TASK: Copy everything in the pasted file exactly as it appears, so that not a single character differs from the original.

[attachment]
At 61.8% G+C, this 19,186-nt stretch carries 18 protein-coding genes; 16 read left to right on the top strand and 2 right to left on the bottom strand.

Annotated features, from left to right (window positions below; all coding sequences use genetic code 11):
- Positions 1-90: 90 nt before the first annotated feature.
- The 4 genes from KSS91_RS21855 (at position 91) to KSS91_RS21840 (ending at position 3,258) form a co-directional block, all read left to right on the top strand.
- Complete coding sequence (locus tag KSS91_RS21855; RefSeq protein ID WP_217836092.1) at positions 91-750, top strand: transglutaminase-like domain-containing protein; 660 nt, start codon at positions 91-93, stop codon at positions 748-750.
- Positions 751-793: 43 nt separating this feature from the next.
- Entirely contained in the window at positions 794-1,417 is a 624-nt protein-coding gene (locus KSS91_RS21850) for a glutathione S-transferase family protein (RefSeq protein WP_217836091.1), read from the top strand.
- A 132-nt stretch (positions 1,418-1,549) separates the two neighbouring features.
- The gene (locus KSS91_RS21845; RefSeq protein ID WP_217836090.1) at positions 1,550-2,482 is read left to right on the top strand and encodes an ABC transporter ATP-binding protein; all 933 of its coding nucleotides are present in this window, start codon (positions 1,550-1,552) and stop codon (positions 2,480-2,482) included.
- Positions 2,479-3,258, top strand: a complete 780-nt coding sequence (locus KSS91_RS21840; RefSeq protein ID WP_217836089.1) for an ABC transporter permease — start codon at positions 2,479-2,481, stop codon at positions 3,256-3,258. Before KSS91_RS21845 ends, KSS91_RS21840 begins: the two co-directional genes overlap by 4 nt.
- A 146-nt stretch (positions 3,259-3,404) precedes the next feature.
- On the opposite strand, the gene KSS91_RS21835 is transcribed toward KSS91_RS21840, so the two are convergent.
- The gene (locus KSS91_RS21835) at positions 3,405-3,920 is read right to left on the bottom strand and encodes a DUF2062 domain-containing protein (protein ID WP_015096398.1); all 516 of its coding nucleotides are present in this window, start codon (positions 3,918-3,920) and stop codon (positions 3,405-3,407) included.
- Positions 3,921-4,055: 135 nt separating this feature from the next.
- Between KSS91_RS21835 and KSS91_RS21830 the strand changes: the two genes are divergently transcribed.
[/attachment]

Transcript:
At 61.8% G+C, this 19,186-nt stretch carries 18 protein-coding genes; 16 read left to right on the top strand and 2 right to left on the bottom strand.

Annotated features, from left to right (window positions below; all coding sequences use genetic code 11):
- Positions 1-90: 90 nt before the first annotated feature.
- The 4 genes from KSS91_RS21855 (at position 91) to KSS91_RS21840 (ending at position 3,258) form a co-directional block, all read left to right on the top strand.
- Complete coding sequence (locus tag KSS91_RS21855; RefSeq protein ID WP_217836092.1) at positions 91-750, top strand: transglutaminase-like domain-containing protein; 660 nt, start codon at positions 91-93, stop codon at positions 748-750.
- Positions 751-793: 43 nt separating this feature from the next.
- Entirely contained in the window at positions 794-1,417 is a 624-nt protein-coding gene (locus KSS91_RS21850) for a glutathione S-transferase family protein (RefSeq protein WP_217836091.1), read from the top strand.
- A 132-nt stretch (positions 1,418-1,549) separates the two neighbouring features.
- The gene (locus KSS91_RS21845; RefSeq protein ID WP_217836090.1) at positions 1,550-2,482 is read left to right on the top strand and encodes an ABC transporter ATP-binding protein; all 933 of its coding nucleotides are present in this window, start codon (positions 1,550-1,552) and stop codon (positions 2,480-2,482) included.
- Positions 2,479-3,258, top strand: a complete 780-nt coding sequence (locus KSS91_RS21840; RefSeq protein ID WP_217836089.1) for an ABC transporter permease — start codon at positions 2,479-2,481, stop codon at positions 3,256-3,258. Before KSS91_RS21845 ends, KSS91_RS21840 begins: the two co-directional genes overlap by 4 nt.
- A 146-nt stretch (positions 3,259-3,404) precedes the next feature.
- On the opposite strand, the gene KSS91_RS21835 is transcribed toward KSS91_RS21840, so the two are convergent.
- The gene (locus KSS91_RS21835) at positions 3,405-3,920 is read right to left on the bottom strand and encodes a DUF2062 domain-containing protein (protein ID WP_015096398.1); all 516 of its coding nucleotides are present in this window, start codon (positions 3,918-3,920) and stop codon (positions 3,405-3,407) included.
- Positions 3,921-4,055: 135 nt separating this feature from the next.
- Between KSS91_RS21835 and KSS91_RS21830 the strand changes: the two genes are divergently transcribed.